At the closing ceremony for the 2022 Beijing Winter Olympics, Australia came home with a grand medal tally of 4:
1 – Gold Jakara Anthony in Women’s Freestyle Mogul
2 – Silver Jaclyn Narracott in Women’s Skeleton
Scotty James in Men’s Snowboard Halfpipe
1 – Bronze Tess Coady in Women’s Snowboard Slopestyle.
The most amount of medals ever won by the Australian Winter Olympic Team.
The history of the Winter Olympics stems back to 1924 when over 250 athletes from 16 nations competed in 16 events in Chamonix, France. Not surprisingly the European and Scandinavian countries dominated the medal tally of these early games.
It wasn’t until 1936 Australia sent its first competitor; Kenneth Kennedy who competed in speed skating. Fast forward nearly 7 decades and it wasn’t until 1994 Australia climbed onto the medal tally winning bronze in the men’s short track relay team. Steven Bradbury, Alisa Campbell, Cool Runnings, and Eddie the Eagle are arguably colloquial names when it comes to the Winter Olympics.
Steven Bradbury became famous by winning Australia’s first-ever Gold medal at the games in the infamous 1000m race of 2002. The entire field in front of Bradbury crashed during the final lap, allowing him to claim the Gold. Bradbury was also part of the relay team in 1994 who secured Australia’s first medal.
2002 was the same year Alisa Campbell shone through in the Women’s aerial skiing, claiming Gold and shining brightly ever since. Campbell has been commentating for the Winter Olympics since her retirement.
With these history-makers still leaving a mark on the Winter Olympic stage – it is time to widen the stage as Australia welcome’s new athletes and inspirations to the stage. But what exactly did we win medals in? Skeleton sounds like something you keep in the closest, rather than proudly claiming to win a medal in.
Cool Runnings (1993), a movie about the Jamaican Bobsled team who became cult classics at the 1988 Calgary Olympics, pushed the sport of Bobsled into the homes of so many. Even today all you need to do is start the song “Ah, Jamaica’s got a bobsled team….” And will no doubt hear the reply “1, bob, 1 sled, that’s our team.” Now on the world stage, down the same track runs skeleton and luge. What is the difference?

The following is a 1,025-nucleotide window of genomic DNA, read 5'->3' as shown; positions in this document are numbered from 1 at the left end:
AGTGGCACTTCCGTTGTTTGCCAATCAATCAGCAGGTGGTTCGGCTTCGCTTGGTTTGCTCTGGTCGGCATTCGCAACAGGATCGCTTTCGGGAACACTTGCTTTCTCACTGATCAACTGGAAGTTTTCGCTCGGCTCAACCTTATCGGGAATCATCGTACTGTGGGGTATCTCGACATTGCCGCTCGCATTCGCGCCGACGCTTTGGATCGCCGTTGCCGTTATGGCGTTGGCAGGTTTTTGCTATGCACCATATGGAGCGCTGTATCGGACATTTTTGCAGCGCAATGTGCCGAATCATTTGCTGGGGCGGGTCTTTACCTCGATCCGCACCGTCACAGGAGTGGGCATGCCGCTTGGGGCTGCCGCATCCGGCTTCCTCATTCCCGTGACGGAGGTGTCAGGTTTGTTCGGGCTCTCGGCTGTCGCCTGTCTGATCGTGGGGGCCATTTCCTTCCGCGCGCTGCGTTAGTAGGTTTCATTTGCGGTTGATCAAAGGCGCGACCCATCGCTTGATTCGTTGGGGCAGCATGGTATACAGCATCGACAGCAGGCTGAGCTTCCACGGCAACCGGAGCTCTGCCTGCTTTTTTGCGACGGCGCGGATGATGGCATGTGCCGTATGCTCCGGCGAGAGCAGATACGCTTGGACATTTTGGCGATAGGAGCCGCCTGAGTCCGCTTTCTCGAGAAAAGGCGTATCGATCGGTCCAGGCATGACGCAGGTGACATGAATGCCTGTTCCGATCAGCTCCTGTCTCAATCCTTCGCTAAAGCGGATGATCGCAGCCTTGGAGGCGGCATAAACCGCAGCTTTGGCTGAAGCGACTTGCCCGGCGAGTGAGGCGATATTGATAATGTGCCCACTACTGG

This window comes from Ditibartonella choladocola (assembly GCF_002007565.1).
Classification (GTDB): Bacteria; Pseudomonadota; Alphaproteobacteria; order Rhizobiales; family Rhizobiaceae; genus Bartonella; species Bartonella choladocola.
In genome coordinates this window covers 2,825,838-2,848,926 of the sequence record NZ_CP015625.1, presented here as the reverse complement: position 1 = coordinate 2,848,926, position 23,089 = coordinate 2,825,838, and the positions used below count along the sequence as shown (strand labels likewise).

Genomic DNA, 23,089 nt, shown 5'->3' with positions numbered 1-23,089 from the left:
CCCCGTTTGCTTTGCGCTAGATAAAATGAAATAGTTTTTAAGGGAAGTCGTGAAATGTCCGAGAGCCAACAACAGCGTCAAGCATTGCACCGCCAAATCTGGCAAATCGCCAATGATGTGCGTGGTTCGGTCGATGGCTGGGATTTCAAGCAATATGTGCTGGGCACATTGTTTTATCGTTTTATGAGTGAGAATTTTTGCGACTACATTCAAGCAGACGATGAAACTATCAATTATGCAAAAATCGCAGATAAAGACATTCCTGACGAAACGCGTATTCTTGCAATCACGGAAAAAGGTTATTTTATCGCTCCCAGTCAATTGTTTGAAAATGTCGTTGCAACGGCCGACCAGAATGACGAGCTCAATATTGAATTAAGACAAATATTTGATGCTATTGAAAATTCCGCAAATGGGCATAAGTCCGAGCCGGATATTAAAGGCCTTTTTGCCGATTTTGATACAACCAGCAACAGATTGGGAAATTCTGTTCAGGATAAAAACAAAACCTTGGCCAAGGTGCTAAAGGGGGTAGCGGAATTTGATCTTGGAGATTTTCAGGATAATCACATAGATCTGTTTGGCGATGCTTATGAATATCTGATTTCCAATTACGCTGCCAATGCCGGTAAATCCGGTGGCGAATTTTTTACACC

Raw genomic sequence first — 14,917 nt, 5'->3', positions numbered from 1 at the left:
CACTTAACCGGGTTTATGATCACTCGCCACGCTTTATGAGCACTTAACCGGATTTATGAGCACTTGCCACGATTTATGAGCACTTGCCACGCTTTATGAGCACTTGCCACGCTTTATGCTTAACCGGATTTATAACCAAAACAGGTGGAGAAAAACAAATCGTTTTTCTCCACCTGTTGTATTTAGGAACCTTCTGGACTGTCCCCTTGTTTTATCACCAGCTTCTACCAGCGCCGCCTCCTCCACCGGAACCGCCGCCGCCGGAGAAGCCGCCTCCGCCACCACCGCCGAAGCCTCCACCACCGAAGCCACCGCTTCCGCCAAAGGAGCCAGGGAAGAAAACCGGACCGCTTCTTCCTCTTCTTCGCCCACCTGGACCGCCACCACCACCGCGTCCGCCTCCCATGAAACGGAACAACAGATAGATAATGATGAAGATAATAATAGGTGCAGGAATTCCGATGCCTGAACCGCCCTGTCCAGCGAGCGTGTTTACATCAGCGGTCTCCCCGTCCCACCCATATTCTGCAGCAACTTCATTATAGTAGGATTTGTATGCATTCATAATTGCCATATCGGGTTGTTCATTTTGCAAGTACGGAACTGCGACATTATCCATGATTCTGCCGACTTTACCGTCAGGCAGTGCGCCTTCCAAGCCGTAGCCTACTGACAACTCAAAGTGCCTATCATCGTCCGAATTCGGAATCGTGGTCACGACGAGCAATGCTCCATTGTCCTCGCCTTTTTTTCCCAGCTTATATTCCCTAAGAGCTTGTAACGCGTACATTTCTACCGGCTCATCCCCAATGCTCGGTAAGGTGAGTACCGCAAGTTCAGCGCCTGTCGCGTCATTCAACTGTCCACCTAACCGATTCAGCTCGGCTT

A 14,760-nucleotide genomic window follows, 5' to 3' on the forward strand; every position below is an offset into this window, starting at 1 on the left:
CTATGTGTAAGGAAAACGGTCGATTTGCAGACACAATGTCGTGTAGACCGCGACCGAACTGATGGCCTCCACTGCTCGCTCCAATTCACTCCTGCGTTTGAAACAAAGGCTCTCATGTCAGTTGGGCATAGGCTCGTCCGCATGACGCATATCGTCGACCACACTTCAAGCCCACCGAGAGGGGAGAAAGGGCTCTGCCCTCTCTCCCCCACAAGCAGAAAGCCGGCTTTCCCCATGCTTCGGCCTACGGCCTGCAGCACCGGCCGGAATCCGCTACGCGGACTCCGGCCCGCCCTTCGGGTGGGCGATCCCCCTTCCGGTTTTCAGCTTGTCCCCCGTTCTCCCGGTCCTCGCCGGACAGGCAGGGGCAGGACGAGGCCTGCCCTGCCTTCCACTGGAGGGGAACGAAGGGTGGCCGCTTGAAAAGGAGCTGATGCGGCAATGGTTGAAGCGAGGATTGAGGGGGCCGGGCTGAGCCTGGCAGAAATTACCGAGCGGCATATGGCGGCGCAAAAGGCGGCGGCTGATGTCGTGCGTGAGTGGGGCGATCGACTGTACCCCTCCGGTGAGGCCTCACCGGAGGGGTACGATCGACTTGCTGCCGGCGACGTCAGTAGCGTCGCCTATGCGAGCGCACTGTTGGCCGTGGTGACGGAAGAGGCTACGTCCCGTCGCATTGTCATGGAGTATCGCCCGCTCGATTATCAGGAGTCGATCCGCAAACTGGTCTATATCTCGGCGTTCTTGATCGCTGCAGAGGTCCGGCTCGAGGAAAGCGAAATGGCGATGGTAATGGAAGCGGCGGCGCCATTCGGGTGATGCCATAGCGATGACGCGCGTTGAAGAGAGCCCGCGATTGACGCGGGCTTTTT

Bobsled is as old as the Olympics themselves (1924), made famous by the Jamaican bobsled crew, and involves a team of 2 or 4 hurtling down a track in a ‘sled’. Men’s events allow for teams of 4 or 2 to hurtle down the course, whilst women compete in either 2 and for the first time this Olympics in mono-bob (singular). This is the most ‘team sport’ on the track where athletes gain traction sprinting over 50meteres before alighting in the sled.
The sleds have become more and more technical as the games continue. A ‘shell’ sits on a multi- pivoting axle that allows for twisting, steering, and braking. These are controlled by different pulls on strings by the front driver, and brakes by the back athlete.
Sleds can reach up to 125km/hr down the track, and much more than just ‘sit down and hang on, the steering and body position of athletes determine entry and exit points on corners, and ultimately speed and time down the track.
Australia had 4 athletes represent the nation in the bobsled this year: Bree Walker, Jacyln Narracott, Kiara Reddingius, and Nick Timmings.
From sitting upright with your fellow athletes to getting as close to the ice as you can. Luge, has athletes hurtling along the track reaching speeds of 125-140km/hr. It is one of the fastest winter Olympic team sports. Luge is completed either in pairs or individually.
The starting track has participants sitting up scooting along the ice with their hands to gain as much speed as possible before lying down on the sled. In pairs Luge, the bigger participant lies on top to help with aerodynamics whilst hurtling down track’s twists and turns.
Athletes steer their craft at speed by shifting their body position, depressing their shoulders on one end, and applying pressure to the inside of their calves steering. Australia had only Alexander Ferlazzo representing this year at the Games.
All Winter Olympic sports hold some element of risk, that may be the attraction of the Games for both the athletes and spectators. One event that may hold some of the highest ‘perceived risk’ is the Skeleton.
Imagine going from Bobsled, feeling safe inside a sleigh, to Luge, lying down, feet first, through to facing the same track head-on. The skeleton is a single-person event that starts with athletes pushing the sled 40metres before lying prone face first. Athletes reach speeds comparable to Luge and bobsled, dragging their feet behind them to render control on the track.
This year Jacyln Narracott brought home silver in the women’s event leading to one of our 4 medals whilst Nick Timmings represented the men.
The next winter Olympics will be held in Milano-Cortina, Italy in 2026.
Kelly Thompson is the newest member of the Sports journalist team. Kelly currently plays AFL for Casey Demons in the VFLW, and practices what she preaches as a HOPE (Health, Outdoor, and Physical Education) Teacher in Melbourne’s southeast.